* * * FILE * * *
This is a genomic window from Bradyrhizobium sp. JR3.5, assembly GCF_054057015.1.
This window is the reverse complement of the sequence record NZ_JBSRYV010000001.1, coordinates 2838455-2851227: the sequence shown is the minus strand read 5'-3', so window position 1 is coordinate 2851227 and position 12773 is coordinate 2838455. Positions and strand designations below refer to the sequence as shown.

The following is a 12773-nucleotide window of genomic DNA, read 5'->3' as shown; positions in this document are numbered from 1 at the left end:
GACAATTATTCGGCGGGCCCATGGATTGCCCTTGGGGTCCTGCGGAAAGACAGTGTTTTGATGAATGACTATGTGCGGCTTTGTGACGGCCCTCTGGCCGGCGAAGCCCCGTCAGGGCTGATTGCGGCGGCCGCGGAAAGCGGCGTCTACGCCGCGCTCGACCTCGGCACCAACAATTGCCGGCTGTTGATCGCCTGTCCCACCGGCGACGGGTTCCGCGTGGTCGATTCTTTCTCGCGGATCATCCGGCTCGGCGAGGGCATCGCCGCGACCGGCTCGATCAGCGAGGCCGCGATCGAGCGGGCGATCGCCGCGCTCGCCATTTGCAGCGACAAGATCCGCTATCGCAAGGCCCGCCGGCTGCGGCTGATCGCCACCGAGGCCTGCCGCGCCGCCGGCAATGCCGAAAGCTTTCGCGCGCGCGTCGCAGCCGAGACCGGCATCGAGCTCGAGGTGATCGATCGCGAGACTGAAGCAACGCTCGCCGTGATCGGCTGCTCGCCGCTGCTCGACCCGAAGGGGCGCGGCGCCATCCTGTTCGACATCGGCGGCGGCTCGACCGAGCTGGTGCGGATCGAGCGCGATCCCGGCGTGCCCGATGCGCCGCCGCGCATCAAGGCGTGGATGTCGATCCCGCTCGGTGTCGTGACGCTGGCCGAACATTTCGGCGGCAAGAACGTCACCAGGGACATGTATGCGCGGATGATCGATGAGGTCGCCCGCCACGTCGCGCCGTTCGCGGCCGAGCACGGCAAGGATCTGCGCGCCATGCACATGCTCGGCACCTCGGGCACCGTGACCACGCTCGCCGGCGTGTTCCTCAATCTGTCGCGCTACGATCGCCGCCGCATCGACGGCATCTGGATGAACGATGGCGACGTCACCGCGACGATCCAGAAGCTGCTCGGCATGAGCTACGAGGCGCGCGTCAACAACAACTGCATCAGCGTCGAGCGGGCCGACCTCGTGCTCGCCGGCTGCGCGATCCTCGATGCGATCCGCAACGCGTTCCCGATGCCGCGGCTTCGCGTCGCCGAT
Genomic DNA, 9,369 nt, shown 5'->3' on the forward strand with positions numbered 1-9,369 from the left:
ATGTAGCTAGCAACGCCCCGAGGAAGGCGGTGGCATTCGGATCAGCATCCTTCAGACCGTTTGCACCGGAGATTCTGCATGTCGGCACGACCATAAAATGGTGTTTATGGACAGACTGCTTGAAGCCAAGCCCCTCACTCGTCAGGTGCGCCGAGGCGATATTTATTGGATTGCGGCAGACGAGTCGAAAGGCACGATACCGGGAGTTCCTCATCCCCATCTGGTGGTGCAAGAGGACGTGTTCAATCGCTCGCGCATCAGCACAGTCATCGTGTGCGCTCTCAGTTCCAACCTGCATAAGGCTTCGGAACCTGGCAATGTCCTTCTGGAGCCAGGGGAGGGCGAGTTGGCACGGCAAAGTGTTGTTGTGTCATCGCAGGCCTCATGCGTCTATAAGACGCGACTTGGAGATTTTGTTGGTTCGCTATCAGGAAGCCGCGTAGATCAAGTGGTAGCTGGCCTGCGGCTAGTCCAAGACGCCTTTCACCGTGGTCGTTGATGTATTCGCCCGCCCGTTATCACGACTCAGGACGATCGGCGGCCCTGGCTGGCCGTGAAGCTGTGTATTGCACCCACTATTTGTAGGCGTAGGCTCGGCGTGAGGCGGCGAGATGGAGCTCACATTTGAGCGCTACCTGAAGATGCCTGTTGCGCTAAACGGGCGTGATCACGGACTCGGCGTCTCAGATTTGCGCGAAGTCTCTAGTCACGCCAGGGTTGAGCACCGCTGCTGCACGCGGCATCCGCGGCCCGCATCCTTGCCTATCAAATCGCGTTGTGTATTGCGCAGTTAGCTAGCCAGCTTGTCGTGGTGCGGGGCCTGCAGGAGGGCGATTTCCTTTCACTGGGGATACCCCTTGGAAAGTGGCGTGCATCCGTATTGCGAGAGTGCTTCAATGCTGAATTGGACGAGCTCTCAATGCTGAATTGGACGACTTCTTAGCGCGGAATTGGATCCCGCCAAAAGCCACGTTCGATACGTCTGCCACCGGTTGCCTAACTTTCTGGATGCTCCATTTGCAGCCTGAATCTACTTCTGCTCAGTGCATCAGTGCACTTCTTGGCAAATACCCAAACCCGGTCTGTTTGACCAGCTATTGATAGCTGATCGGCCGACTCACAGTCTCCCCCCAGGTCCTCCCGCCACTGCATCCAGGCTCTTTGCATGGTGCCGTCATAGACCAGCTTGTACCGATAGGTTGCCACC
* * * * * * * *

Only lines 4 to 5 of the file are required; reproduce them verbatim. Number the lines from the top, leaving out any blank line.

GACAATTATTCGGCGGGCCCATGGATTGCCCTTGGGGTCCTGCGGAAAGACAGTGTTTTGATGAATGACTATGTGCGGCTTTGTGACGGCCCTCTGGCCGGCGAAGCCCCGTCAGGGCTGATTGCGGCGGCCGCGGAAAGCGGCGTCTACGCCGCGCTCGACCTCGGCACCAACAATTGCCGGCTGTTGATCGCCTGTCCCACCGGCGACGGGTTCCGCGTGGTCGATTCTTTCTCGCGGATCATCCGGCTCGGCGAGGGCATCGCCGCGACCGGCTCGATCAGCGAGGCCGCGATCGAGCGGGCGATCGCCGCGCTCGCCATTTGCAGCGACAAGATCCGCTATCGCAAGGCCCGCCGGCTGCGGCTGATCGCCACCGAGGCCTGCCGCGCCGCCGGCAATGCCGAAAGCTTTCGCGCGCGCGTCGCAGCCGAGACCGGCATCGAGCTCGAGGTGATCGATCGCGAGACTGAAGCAACGCTCGCCGTGATCGGCTGCTCGCCGCTGCTCGACCCGAAGGGGCGCGGCGCCATCCTGTTCGACATCGGCGGCGGCTCGACCGAGCTGGTGCGGATCGAGCGCGATCCCGGCGTGCCCGATGCGCCGCCGCGCATCAAGGCGTGGATGTCGATCCCGCTCGGTGTCGTGACGCTGGCCGAACATTTCGGCGGCAAGAACGTCACCAGGGACATGTATGCGCGGATGATCGATGAGGTCGCCCGCCACGTCGCGCCGTTCGCGGCCGAGCACGGCAAGGATCTGCGCGCCATGCACATGCTCGGCACCTCGGGCACCGTGACCACGCTCGCCGGCGTGTTCCTCAATCTGTCGCGCTACGATCGCCGCCGCATCGACGGCATCTGGATGAACGATGGCGACGTCACCGCGACGATCCAGAAGCTGCTCGGCATGAGCTACGAGGCGCGCGTCAACAACAACTGCATCAGCGTCGAGCGGGCCGACCTCGTGCTCGCCGGCTGCGCGATCCTCGATGCGATCCGCAACGCGTTCCCGATGCCGCGGCTTCGCGTCGCCGAT
Genomic DNA, 9,369 nt, shown 5'->3' on the forward strand with positions numbered 1-9,369 from the left: